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Huge Number of New Studies on Guided Imagery and TBI, Stroke

04 Mar

Well, March is here.  Hello, March!  I’m always happy to see you again, and glad to be on the downhill roll toward spring, although here in Northeast Ohio, famous for its lake-effect gray skies, it’s hard to predict when we’ll actually see the sun.  No matter.  I can hear birds and there’s a nice, ozoney snap in the air.  That will do for now. 

March is also TBI and Brain Injury Awareness Month and as we learn more about the workings of the brain and count the casualties coming in from combat, sports and accidents, it’s worth paying some attention.  

It’s estimated that each year, 1.2 million people in the US sustain a TBI – 475,000 of them children. They’re caused by falls (35%); car crashes (17%); workplace accidents (16%); assaults (10%) and assorted other things.

Of those, 52,000 will die.  275,000 will be hospitalized.  1,365 million will be treated and released in the E.R.  The costs for treatment are astronomical, estimated by the CDC at $76.3 billion a year.

That’s the bad news.  

The good news is we’re expanding what we know about the brain by leaps and bounds; and the research on what is variously called “mental imagery”, “motor imagery”, “mental practice” or “guided imagery” from sports medicine and physical rehabilitation – with both stroke and TBI patients – is yielding exciting and hopeful outcomes… so much so, it’s hard to keep up with it all.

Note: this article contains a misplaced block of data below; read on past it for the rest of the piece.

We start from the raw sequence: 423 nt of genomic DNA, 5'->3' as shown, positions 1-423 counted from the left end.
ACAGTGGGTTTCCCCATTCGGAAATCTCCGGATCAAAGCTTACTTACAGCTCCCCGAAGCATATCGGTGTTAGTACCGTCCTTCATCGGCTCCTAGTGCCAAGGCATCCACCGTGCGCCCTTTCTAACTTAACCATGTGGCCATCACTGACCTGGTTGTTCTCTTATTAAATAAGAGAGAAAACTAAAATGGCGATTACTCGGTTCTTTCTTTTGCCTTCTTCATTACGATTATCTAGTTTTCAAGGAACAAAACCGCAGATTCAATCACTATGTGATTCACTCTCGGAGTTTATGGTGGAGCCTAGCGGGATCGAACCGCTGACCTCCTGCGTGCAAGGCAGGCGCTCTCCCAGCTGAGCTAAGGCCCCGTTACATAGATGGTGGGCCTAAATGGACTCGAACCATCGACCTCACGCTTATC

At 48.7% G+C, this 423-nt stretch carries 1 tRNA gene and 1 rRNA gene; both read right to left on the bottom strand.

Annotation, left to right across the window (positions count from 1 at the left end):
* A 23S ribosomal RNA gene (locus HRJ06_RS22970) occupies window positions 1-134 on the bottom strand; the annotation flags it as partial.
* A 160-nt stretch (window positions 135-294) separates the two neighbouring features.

Just to give you a quick look, you can find 94 studies on mental imagery and stroke here at PubMed, and another 60 on mental imagery and brain injury here. There are 55 on mental practice and sports rehab here. These by no means overlap; and in the short space of the time between my writing this article and when this page gets posted, the list will have grown.  

These are your tax dollars at work, people, courtesy of the National Library of Medicine. I love the place, and it’s yours to root around in and get edified, as much as you like. So by all means, avail yourselves and feel better about what we’re learning.

Okay, take care and be well.
All best,

Belleruth Naparstek

Psychotherapist, author and guided imagery pioneer Belleruth Naparstek is the creator of the popular Health Journeys guided imagery audio series. Her latest book on imagery and posttraumatic stress, Invisible Heroes: Survivors of Trauma and How They Heal (Bantam Dell), won the Spirituality & Health Top 50 Books Award